Cut-Outs and Cut-Ups: Hans Christian Andersen and William Seward Burroughs
Focusing on the cut-outs and cut-ups of Hans Christian Andersen and William Seward Burroughs, Cut-Outs and Cut-Ups: Hans Christian Andersen and William Seward Burroughs is the first exhibition to compare these legendary writers and fascinating, but little-known, visual artists. Hailing from different origins and different periods, Hans Christian Andersen (1805-1875) and William Seward Burroughs (1914-1997) nevertheless shared many significant connections. Both were highly productive and revolutionary writers, intrepid travelers and larger-than-life personalities who developed important collaborative relationships. They were visionaries, who had a deep and long engagement with the visual arts.
Though Andersen and Burroughs are known largely for their literary masterpieces, their visual work, has to date received little exposure. Key to the 124 works in this exhibition is the artists’ mutual engagement with cutting-out pictures and stencils which involve silhouettes and shadows. Their use of brilliant colours and metallic surfaces relate closely to their writings. The Andersen material consists of a wide range of drawings, cut-outs and picture books containing his original collages. The Burroughs artworks include paintings on paper and wood, collaborative projects with lifelong friend, the artist Brion Gysin – these include pages for The Third Mind, 1978, as well as their legendary Dreamachine.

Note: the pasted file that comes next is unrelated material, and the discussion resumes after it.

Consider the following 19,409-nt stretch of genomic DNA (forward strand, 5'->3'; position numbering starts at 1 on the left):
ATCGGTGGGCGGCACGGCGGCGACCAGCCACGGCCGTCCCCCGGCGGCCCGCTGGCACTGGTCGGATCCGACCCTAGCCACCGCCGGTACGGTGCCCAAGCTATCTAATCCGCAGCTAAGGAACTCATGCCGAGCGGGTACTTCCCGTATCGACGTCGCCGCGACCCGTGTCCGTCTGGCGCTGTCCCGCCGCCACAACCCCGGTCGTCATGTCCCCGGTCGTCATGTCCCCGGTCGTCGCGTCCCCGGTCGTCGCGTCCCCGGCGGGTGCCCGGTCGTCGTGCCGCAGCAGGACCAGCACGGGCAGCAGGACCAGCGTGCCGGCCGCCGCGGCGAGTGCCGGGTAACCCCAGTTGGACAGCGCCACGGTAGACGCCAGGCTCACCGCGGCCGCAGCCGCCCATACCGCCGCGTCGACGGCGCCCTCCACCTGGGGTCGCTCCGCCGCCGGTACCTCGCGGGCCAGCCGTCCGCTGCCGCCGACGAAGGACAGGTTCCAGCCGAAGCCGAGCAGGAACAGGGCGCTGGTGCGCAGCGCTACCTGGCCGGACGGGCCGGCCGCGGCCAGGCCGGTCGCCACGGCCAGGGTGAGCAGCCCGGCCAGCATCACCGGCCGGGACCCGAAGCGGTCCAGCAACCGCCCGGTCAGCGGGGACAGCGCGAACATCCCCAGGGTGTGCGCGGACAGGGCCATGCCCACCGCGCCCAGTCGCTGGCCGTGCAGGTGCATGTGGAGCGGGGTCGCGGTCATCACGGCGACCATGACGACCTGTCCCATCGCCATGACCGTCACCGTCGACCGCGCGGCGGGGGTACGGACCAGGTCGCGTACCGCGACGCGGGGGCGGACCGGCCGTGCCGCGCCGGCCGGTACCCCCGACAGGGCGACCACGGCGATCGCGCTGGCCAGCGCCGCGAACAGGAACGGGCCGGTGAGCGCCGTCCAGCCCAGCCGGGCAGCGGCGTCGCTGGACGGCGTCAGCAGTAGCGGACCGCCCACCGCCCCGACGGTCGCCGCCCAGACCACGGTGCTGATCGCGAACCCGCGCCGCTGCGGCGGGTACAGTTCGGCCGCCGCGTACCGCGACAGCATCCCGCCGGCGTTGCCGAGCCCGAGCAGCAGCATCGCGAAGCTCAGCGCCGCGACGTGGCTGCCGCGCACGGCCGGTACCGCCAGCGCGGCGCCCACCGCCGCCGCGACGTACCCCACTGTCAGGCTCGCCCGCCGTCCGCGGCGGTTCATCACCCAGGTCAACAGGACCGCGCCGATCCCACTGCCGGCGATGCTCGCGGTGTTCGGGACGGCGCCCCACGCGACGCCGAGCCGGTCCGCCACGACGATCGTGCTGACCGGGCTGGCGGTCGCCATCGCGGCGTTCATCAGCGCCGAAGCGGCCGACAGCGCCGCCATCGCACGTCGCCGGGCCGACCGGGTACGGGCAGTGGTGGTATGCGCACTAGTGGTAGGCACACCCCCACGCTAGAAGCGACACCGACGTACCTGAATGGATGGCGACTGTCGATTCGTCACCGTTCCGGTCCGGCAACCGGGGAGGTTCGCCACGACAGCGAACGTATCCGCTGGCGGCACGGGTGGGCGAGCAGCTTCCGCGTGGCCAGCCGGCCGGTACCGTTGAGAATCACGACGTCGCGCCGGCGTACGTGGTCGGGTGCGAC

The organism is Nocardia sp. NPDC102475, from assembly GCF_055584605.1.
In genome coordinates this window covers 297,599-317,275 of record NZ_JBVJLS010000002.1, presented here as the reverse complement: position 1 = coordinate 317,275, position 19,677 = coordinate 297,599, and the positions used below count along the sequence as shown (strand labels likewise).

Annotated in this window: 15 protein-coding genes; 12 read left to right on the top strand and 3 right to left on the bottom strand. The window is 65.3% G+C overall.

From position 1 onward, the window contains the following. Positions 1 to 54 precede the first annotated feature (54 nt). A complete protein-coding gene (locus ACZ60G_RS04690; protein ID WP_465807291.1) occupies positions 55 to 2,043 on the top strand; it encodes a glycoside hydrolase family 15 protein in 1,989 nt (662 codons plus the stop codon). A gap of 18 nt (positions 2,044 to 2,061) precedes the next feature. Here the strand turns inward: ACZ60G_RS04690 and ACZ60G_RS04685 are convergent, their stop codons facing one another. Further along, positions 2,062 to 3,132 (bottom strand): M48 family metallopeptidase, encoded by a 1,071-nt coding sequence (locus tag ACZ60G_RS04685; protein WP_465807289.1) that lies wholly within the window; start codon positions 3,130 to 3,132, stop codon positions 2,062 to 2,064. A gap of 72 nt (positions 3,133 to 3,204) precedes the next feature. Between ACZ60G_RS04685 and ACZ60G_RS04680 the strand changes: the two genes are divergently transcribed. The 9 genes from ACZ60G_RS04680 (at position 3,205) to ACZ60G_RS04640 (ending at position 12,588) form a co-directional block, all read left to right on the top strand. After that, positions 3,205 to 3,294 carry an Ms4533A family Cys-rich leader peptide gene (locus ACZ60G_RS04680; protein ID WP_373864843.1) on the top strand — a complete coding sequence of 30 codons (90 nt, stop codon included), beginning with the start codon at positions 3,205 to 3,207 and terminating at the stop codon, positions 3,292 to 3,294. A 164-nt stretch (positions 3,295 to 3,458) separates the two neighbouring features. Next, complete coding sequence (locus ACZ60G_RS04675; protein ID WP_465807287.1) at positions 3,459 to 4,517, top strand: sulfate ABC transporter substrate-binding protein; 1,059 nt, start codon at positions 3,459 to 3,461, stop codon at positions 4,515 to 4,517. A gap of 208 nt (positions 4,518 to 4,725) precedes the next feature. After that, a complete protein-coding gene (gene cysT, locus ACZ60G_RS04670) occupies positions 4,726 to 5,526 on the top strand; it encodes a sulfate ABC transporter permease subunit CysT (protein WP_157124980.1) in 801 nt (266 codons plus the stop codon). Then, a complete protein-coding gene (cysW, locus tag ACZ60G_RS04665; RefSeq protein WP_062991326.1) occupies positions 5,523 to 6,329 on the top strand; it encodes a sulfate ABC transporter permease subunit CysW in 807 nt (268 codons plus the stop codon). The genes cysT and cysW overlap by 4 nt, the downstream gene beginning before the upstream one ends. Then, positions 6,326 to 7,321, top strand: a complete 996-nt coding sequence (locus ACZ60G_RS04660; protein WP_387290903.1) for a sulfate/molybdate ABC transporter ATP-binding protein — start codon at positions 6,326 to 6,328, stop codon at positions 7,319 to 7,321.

Hans Christian Andersen was born in Odense, Denmark, in 1805, the son of a washerwoman and a shoemaker. At the age of 14 he moved to Copenhagen to pursue an acting career. Between 1822 and 1827 he attended the Slagelse and Helsingør Grammer Schools. Throughout his life he wrote a number of plays and travel books inspired by his ongoing travels in Europe, and is best known for his popular fairytales such as The Little Mermaid, The Red Shoes and The Ugly Duckling. The majority of his visual works, including the picture books, date from the 1850s to his death in Copenhagen in 1875. William Seward Burroughs was born in 1914 in St Louis to a wealthy family. He studied at Harvard and travelled to Mexico, Colombia, Peru and Morocco between 1945 and 1950. Appropriating the cut-up technique developed by Gysin in the 1950s, Burroughs produced some of his most influential writings, extending the language first developed in his groundbreaking novel Naked Lunch, 1959. While living in Paris, London, New York and Lawrence, Kansas - where he died in 1997 - Burroughs never stopped experimenting with writing, film, sound and visual art.
The exhibition is curated by Hendel Teicher, independent curator and art historian.
A fully-illustrated catalogue accompanies the exhibition. Contributors include notable Andersen and Burroughs scholars Jens Andersen, Francine Prose, Raymond Foye and José Ferez Kuri. The catalogue also includes texts by Hans Christian Andersen and William Seward Burroughs, an essay by Hendel Teicher and a foreword by Enrique Juncosa, Director, IMMA. To buy the catalogue click here